A winter garden is a dream of each of us. A perfectly technically mastered winter garden can extend your house space, and at the same time, it gives you the possibility of year-round enjoyment and relaxation.

When considering the technical aspects of a winger garden, it is a glazed structure attached to the building. It is also defined as a largely or completely confined space which constitutes an interface between the interior and exterior.

A winter garden is a distinctive architectural element that will enrich the building exterior appearance by its unique construction, material, and colour design.

Development of winter gardens throughout history

The technical solution applying a combination of wood and glass is quite new, but the idea to protect plants from cold was created as early as in the 1st century AD. l. In this time, the Romans kept exotic fruits and vegetables in crates in the territories of their empire with a warm climate..

They were hiding their plants in caves to protect them from cold weather at night. It is also known that, in the gardens of the Emperor Tiberius, cucumbers were grown in seed-beds. However, all of these Roman methods of cultivation fell into oblivion in the Middle age.

The first botanical garden dates back to the 16th century when the ideas of plant protection were well known, and for this purpose, special constructions were built, the first of which was in Pisa in 1543 and later on, these constructions appeared in other parts of Europe.

In the 17th century Netherlands, orange orchards were placed in buildings made of brick, wood or stone, mostly with vertical windows with a metal frame facing the south. These structures were simple but evolved gradually. Later, arched windows were used in France and popular Baroque shapes were preferred in Germany. It was important to orientate the windows of all greenhouses to the south and to heat the greenhouses by metal furnaces on wood and peat. At the beginning of the 18th century Dr Hermann from the Netherlands designed a greenhouse with sloping glazed surfaces to allow more light to reach the orange orchards.

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Functions of modern residential winter gardens

  • A winter garden should meet four basic functions. The first to come is the aesthetic function, the purpose of which is to make our living space more attractive.
  • The second function to come is the residential function which improves the comfort of living in our house.
  • The third function is closely related to the second one and consists in the substantial extension of our living space.
  • And the fourth function? A winter garden brings us closer to nature. As it is made of wood emphasising the natural character of the space, the function of connecting the man with nature is fulfilled at its best.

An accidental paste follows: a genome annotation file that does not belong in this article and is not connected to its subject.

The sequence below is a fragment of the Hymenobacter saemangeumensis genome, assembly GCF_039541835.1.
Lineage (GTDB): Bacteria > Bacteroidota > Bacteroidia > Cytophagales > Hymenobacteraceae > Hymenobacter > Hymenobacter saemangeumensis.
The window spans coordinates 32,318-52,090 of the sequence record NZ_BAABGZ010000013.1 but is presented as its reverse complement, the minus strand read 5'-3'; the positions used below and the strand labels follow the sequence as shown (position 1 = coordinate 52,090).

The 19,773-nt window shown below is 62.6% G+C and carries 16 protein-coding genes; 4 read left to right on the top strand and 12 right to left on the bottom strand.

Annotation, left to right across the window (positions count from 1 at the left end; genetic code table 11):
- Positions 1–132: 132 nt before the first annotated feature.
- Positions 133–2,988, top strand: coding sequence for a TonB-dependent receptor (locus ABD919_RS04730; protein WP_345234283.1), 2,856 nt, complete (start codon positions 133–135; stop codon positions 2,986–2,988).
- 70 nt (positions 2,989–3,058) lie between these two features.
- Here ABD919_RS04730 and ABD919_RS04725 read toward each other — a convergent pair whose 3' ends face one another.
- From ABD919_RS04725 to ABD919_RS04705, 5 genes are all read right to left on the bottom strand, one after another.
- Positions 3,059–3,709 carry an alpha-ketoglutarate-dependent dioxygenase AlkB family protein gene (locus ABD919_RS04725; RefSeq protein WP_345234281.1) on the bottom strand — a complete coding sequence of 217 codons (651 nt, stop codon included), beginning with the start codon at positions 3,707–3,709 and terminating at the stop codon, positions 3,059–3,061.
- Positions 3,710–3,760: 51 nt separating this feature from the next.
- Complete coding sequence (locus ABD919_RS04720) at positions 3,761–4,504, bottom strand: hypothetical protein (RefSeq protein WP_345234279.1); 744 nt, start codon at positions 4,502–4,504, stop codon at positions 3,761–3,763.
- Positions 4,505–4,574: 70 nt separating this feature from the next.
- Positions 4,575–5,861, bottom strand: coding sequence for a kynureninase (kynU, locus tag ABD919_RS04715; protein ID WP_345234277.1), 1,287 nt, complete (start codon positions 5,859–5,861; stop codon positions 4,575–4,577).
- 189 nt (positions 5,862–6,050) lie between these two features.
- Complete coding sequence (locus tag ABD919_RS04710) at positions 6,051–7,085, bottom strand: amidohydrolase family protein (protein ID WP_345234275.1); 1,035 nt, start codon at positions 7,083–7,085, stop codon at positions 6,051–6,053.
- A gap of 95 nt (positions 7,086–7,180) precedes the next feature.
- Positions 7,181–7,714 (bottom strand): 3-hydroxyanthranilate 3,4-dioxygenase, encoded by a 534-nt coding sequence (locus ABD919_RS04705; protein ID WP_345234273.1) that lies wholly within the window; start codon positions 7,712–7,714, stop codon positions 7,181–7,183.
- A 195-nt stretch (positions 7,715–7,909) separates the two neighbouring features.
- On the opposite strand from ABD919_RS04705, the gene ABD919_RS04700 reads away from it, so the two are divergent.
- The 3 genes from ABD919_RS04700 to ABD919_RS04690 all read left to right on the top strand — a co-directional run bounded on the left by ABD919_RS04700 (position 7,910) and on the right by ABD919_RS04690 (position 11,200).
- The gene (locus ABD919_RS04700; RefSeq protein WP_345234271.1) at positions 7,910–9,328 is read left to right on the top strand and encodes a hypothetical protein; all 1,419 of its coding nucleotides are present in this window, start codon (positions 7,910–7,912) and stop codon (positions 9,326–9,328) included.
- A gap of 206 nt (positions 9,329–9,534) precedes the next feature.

Categorisation of winter gardens according to their purpose

  • Winter garden for plant growing - greenhouse

    A subtropical winter garden is considered to be the basic type of garden suitable for growing plants which normally grow freely in the subtropical zone. It is not intended to serve as a whole year people´s dwelling. During the winter season, the plants mostly hibernate, in the summer season, they are moved to balconies and terraces. The plants treated this way include acacia (Acacia), azaleas (Rhododendronsimsii), araucaria (Araucaria), bugenvilee (Bougainvillea), citrus (Citrus), ivy (Fatshedera), gardenia (Gardenia), gerbera (Gerbera), jasmine (Jasminum), olea oleander) and some bamboo species.

    The most impressive of all winter gardens is the year-round tropical winter garden. It can be used to grow e.g. Pineapples, Musa, Dracaena, Cordiyline, Ficus, Philodendron, Coffea, Croton, Columnea, Platycerium, Anthurium, Cyperus, Strelitzia and various types of palms, ferns, orchids, bromelia and carnivorous plants.

    A water winter garden is rare. Because of its high humidity it must be well separated from residential areas. The most suitable plants planted in these gardens include Ardisia crenata, Pistia stratiotes, Myriophyllum, Soleirolia, Hydrangea, Spathiphyllum or Dipteracanthus.
  • Winter garden as a unique energetic system

    Any winter garden uses the greenhouse effect and serves as a hot air collector, requiring a south-facing orientation, steep glazed areas, two-storey space, and a targeted airflow. On the ground of calculations and measurements in the houses with winter gardens, energy savings on heating costs were found to be from 7 to 40% compared to the same houses without a winter garden. However, it is necessary to assess the results of measurements regarding specific objects, conclusions thus cannot be drawn on general basis.

  • Winter garden as a living space

    The use of winter gardens exclusively for the purpose of plant growing and cultivating of exotic fruits or for the purpose of heat cumulation may seem to be a waste of money, especially if we consider our possibilities of importing exotic fruit from tropical and subtropical countries. Furthermore, it is possible to build energy saving and energetically passive buildings which can be built at affordable prices. A winter garden should be a full-value living space where you can eat, read, or just relax and spend time being surrounded by your family. Undoubtedly, when a winter garden includes plants and saves energy at the same time, most users are satisfied. Stable climatic conditions are an essential prerequisite for a winter garden of residential character. In other words, a winter garden should be possible for use on a hot summer day and in a cold winter evening.

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